ASP.NET and Windows Forms applications have their own exception-handling mechanisma that will usually prevent the .NET Framework's default handler from running, so that these registry settings do not normally affect such programs. In web applications, the ASP.NET unhandled exception handler will display the appropriate error page as determined by the web.config file. With Windows Forms applications, any exception thrown during normal message processing (i.e., after Application.Run has been called) will be trapped by the Windows Forms Framework. It displays its own unhandled exception dialog without even consulting the registry keys discussed here. (You can disable this dialog by adding a handler to the Application.ThreadException event. If you just rethrow teh exception in this handler, the application will revert to the standard behaviorit will consult the registry and show the appropriate dialogs.)
If an application throws an unhandled classic Win32 exception, a different registry key is used. Windows will launch the program registered under the Debugger value under the HKEY_LOCAL_MACHINE\SOFTWARE\Microsoft\Windows NT\CurrentVersion\AeDebug key.
On a system that has had Visual Studio .NET installed, both of these registry keys will point to a program called VS7JIT.EXE. and the DbgJITDebugLaunchSetting value is set to 2. So the same program will be run immediately when either a .NET or a classic Win32 application throws an unhandled exceptions. This program displays the dialog shown in Figure 3-4. It determines which debuggers to display from a list stored under the HKEY_LOCAL_MACHINE\SOFTWARE\Microsoft\Machine Debug Manager\JITDebugging registry key.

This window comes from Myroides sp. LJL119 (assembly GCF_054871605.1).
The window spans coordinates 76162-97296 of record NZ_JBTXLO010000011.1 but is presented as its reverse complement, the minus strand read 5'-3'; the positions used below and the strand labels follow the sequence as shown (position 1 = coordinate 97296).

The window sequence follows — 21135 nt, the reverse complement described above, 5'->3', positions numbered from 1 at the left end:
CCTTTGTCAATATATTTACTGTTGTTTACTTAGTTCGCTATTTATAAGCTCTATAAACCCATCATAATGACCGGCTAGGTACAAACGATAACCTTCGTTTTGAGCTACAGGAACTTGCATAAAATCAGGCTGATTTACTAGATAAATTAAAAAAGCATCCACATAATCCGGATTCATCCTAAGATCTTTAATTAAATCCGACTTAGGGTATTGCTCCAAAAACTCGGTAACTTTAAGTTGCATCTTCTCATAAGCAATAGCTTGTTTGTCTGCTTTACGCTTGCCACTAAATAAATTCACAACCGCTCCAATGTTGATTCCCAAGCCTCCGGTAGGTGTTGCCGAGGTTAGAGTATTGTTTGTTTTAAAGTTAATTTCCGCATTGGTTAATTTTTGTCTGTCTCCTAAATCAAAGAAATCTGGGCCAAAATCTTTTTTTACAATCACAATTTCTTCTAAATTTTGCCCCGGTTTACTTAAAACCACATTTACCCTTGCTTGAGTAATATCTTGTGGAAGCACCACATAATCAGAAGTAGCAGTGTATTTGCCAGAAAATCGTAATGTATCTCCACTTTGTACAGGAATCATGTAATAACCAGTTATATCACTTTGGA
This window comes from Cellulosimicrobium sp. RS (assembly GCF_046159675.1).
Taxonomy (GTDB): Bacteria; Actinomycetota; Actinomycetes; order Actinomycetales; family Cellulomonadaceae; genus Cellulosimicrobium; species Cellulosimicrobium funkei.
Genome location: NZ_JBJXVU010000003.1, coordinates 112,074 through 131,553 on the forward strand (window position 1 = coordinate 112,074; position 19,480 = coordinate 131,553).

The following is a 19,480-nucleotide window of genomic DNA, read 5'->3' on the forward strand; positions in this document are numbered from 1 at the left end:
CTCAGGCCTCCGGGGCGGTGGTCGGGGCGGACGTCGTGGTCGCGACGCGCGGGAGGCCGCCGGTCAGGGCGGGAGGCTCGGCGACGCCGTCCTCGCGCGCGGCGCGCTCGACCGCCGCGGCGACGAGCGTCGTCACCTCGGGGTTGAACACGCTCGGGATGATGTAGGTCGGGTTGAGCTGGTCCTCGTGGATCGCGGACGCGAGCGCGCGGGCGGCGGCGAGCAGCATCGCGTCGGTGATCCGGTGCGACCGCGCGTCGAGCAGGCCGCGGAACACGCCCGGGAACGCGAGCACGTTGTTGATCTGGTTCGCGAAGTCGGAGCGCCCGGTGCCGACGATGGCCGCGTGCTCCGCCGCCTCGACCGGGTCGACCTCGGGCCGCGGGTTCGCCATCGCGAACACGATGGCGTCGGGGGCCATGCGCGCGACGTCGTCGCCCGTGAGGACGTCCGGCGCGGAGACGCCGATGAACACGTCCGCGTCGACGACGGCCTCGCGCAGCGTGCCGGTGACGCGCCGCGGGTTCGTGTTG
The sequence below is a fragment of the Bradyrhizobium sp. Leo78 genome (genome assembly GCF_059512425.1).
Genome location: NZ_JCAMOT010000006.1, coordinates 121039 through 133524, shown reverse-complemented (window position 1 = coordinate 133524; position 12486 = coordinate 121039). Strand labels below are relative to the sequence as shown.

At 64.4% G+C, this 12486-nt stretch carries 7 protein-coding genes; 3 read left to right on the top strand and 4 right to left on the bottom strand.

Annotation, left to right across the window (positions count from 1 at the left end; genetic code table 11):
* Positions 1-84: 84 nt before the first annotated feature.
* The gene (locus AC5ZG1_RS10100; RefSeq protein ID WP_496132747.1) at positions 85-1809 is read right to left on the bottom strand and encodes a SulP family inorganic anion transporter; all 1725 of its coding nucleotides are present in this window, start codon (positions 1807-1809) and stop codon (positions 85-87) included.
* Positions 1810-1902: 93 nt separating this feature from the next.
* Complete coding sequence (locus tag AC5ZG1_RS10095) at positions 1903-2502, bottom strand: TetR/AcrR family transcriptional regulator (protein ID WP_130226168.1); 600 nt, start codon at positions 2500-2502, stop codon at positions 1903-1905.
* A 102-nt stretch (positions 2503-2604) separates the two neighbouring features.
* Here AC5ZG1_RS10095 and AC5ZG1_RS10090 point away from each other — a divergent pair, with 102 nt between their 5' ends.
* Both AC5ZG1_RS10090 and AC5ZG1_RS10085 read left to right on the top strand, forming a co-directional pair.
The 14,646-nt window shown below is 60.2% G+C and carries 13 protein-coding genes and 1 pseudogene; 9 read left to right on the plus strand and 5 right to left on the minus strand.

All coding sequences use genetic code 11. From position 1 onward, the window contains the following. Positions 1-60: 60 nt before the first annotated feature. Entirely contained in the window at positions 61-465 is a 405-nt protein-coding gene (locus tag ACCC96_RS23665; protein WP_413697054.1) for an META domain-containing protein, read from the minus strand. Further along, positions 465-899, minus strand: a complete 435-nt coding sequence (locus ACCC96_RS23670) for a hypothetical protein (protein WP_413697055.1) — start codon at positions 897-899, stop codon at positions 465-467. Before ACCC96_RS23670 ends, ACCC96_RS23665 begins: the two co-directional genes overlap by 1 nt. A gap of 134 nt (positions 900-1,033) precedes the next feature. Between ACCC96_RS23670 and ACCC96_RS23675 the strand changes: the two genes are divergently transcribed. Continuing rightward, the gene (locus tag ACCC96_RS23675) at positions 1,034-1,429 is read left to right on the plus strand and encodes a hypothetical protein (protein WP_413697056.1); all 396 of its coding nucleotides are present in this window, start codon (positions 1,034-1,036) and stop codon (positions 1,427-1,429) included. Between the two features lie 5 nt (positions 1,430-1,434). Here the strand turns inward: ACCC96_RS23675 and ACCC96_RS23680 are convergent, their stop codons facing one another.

This dialog displays a list of suitable debuggers. The first choice it has given us is an instance of Visual Studio .NET that happens to be running. This can be very useful if you already have an appropriate solution loaded. (This is particularly helpful if you launched a program from within VS.NET without attaching the debugger using Debug Start Without Debugging (Ctrl-F5), only to have the program fail unexpectedly.) It has also given us the option of launching new processes-either a new copy of VS.NET or the Microsoft CLR debugger. (The Microsoft CLR debugger is the free debugger that ships with the .NET Framework SDK, DBGCLR.EXE.)
If you choose to debug using Visual Studio .NET from the Just-in-Time Debugging dialog box shown in Figure 3-4, you will be presented with the program type selection dialog box shown in Figure 3-2, just as if you had attached to the process using the Debug Process... menu item.
With Visual Studio 2002, you can configure a machine to support remote Just-in-time debugging. You can run the following command on the machine on which you will run the target application:
\Program Files\Common Files\Microsoft Shared\VS7Debug\mdm.exe /remotecfg
This lets you select which machines will be given the opportunity to debug when a program crashes. You must choose machines that have Visual Studio .NET installed. However, this feature was dropped in Visual Studio 2003 as part of a drive to improve the security of remote debugging. This does not prevent you from debugging remote systems; it simply means that you must attach the debugger to the remote executable before it crashes, rather than relying on JIT debugging.
.NET Windows Forms applications add an extra complication to JIT debugging. The Windows Forms event-handling loop catches all unhandled exceptions and displays its own error dialog, allowing users to either continue or quit. Neither of these options will start JIT debuggingselecting Continue causes the application to ignore the error, and Quit simply exits. This can be inconvenient for debugging, so it is possible to disable this behavior.
You can enable JIT debugging in a Windows Forms application by adding an entry to the application's configuration file. (If the application is called Appname.exe, its configuration file must be in the same directory, and its name must be Appname.exe.config.) If you wish to enable JIT debugging for an application that does not currently have a configuration file, simply use the file shown in Example 3-1Chapter 3.
If the application already has a configuration file, you can simply add the <system.windows.forms jitDebugging="true"/> element underneath the main <configuration> element. The presence of this element will cause Windows Forms applications to start JIT debugging just like any other application when an unhandled error occurs.